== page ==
In his daily prayer meeting Gandhi meets the world; this is his best platform. Welcoming all who will come to his open-air meeting, he proceeds through a ritual that reveals his eclectic faith.
One by one, the audience hears an extract from Buddhist scriptures (suggested by a Japanese monk who stayed at Gandhi's ashram until he was interned at Pearl Harbour); several recitations from revered Hindu writings; ashramite vows (truth, nonviolence, nonstealing, celibacy, nonpossession, removal of untouchability, etc.); readings from the Quran; a Zend Avesta (Zoroastrian) quotation; a hymn which may be Hindi, Bengali, or some Christian song in translation; and a joyous tuneful recital of the name of Ram, to the accompaniment in cadence of hand clapping.
This devotional exercise is followed each day by a talk in which Gandhi gives expression to almost any thought exercising his mind. Listeners may hear of village sanitation, women in purdah, Hindu-Muslim relations, reactions to the latest Muslim League resolution, a hint as to what new course the Congress will adopt, and observations on London's policy. Taken together, reports of these after-prayer talks furnish perhaps the best guide to the trend of Gandhian thought. These reports, I might add, are authentic.
While his Bengali interpreter translates his remarks to the village crowd, Gandhi sits crosslegged on his small platform, penning out the authorized English version of what he has said in Hindi. He writes in third person an refers to himself by his initial. 'Addressing the prayer gathering at Bansq this evening, G. said...'
After the prayers, Gandhi takes another brisk walk. Except on his weekly day of silence, he uses this exercise period to talk with villagers and visitors who half-trot at his side. Then Gandhi returns to his hut for another footpath and more correspondence and interviews. Later one of the Indian pressmen arrives to read the day's news to him. Gandhi usually sleeps at about 9 o' clock.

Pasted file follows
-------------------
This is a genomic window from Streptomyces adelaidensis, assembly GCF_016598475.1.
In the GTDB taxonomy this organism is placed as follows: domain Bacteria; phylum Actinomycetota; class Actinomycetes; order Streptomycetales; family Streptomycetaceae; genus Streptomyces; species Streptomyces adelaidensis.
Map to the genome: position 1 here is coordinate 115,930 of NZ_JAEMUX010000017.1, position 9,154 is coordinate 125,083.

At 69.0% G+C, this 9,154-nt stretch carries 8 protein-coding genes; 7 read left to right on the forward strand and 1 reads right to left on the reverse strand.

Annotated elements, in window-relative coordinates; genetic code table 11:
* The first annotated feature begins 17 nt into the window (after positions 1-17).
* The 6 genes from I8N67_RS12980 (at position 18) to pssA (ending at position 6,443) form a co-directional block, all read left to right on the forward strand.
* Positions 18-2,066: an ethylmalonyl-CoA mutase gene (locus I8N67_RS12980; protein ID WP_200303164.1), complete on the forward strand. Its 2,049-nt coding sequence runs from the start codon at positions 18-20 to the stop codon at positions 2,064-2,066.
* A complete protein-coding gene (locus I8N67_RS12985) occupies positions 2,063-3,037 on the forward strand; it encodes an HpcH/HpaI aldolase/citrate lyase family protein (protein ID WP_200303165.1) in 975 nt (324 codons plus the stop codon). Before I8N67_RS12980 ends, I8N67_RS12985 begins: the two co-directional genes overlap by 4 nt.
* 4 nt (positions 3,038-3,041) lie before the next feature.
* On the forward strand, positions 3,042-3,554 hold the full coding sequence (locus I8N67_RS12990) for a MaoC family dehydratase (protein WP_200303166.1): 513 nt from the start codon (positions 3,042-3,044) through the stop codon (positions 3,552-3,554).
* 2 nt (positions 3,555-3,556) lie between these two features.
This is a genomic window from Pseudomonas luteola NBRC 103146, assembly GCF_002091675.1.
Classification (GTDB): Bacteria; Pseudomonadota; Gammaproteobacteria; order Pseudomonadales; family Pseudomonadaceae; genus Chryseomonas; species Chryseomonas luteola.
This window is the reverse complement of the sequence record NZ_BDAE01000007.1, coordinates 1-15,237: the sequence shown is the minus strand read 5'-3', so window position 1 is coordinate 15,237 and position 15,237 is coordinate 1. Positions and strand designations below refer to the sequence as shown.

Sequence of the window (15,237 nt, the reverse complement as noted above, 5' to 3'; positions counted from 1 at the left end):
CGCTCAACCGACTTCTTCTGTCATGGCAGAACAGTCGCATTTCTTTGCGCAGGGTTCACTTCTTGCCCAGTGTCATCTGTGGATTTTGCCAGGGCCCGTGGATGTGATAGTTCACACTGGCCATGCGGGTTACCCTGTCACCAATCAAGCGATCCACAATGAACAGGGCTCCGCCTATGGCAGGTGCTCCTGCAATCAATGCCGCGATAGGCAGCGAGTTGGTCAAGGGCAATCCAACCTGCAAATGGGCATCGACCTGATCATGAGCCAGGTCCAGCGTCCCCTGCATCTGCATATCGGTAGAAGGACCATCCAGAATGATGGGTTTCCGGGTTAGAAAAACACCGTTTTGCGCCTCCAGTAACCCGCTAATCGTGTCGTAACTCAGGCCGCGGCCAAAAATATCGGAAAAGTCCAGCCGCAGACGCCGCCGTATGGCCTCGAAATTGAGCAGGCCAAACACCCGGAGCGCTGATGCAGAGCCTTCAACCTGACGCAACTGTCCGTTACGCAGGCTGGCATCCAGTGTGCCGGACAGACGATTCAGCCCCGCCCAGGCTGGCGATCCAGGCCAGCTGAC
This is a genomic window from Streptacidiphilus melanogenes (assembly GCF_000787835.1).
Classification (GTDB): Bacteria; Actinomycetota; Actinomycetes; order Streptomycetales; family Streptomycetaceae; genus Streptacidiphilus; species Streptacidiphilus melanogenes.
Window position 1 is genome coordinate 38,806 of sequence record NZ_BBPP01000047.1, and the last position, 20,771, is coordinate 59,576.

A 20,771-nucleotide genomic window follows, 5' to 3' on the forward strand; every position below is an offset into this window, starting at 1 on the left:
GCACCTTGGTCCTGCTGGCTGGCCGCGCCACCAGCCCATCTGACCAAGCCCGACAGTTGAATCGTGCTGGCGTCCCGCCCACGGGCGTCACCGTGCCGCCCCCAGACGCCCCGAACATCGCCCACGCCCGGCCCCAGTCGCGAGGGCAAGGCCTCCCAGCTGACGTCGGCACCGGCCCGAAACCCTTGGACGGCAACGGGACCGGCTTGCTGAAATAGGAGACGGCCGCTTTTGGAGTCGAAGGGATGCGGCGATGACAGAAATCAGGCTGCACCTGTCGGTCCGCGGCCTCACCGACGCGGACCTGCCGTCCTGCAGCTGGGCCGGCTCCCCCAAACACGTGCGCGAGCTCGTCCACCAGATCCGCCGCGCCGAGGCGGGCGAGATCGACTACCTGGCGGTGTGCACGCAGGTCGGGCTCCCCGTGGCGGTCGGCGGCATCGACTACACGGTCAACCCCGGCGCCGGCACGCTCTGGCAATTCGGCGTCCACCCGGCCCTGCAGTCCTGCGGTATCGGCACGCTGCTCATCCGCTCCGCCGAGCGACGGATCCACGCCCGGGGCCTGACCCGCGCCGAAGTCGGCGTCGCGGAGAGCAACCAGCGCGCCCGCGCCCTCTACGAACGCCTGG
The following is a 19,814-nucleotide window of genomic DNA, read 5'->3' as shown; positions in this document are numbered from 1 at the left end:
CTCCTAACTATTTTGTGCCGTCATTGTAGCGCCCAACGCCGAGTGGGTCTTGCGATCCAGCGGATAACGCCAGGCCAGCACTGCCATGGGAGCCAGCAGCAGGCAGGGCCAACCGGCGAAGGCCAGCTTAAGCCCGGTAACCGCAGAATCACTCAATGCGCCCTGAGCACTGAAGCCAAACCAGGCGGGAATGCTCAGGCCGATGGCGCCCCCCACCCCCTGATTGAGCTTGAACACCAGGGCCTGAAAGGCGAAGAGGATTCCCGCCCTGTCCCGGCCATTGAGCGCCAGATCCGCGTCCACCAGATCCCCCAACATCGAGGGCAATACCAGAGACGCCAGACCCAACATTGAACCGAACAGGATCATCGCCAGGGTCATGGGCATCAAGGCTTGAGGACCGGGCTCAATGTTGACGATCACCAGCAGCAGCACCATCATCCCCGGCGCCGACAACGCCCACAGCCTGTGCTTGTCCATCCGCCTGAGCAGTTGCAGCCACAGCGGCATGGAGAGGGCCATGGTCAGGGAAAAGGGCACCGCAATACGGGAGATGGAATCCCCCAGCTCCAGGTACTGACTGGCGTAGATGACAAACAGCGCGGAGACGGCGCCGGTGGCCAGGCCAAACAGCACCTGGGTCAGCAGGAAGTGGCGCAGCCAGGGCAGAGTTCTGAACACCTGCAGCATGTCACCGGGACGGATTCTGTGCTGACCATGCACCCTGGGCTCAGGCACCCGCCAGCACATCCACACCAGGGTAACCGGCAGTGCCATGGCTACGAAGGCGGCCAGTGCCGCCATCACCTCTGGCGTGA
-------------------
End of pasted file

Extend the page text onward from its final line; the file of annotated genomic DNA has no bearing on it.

Gandhi's decision to bury himself in this nearly-unreachable corner of India at a critical hour in India's destiny distresses even some of his closest associates. Speaking for them, Jawaharlal Nehru wrote Gandhi a few weeks ago in this vein: 'One hardly knows what to say to you. You are needed in Noakhali, but you are also needed in Delhi, in Wardha, and everywhere.'
Yet in the opinion of his associates nothing in the outside world will draw Gandhi from his immersion in rural East Bengal so long as he feels his task there unfinished. They know, of course, that many people fail to understand why he stays there.
Two answers may be suggested. Politically, Gandhi has concluded that Hindu-Muslim bitterness threatens to postpone Indian freedom, and perhaps undercuts the role India might otherwise play in Asia.
Having failed to bring the two communities together through high-level negotiation, he is testing his nonviolence and seeking a solution at the familiar village level.
As a Hindu, moreover, he is incapable of ignoring the threat to his culture that arises from forced conversions. Wherever they occur, he must stamp them out.
The first objective, obviously, can be attained only by winning the support of Muslims. Gandhi has consciously set out to do this. As the primary step, he is working to lift Hindu-Muslim relations from a religious to a political plane.
Time after time, Gandhi has told Bengali prayer audiences that Hindus and Muslims must settle their dispute or be saddled with long-continued foreign rule. He seems to expect an early end of domination by war-weakened Britain, but to fear genuinely that internal dissension might open the door to some other agent of foreign imperialism, perhaps in the guise of a UNO trusteeship.
Kind courtesy: New India Digest, a journal to promote a better understanding of modern India.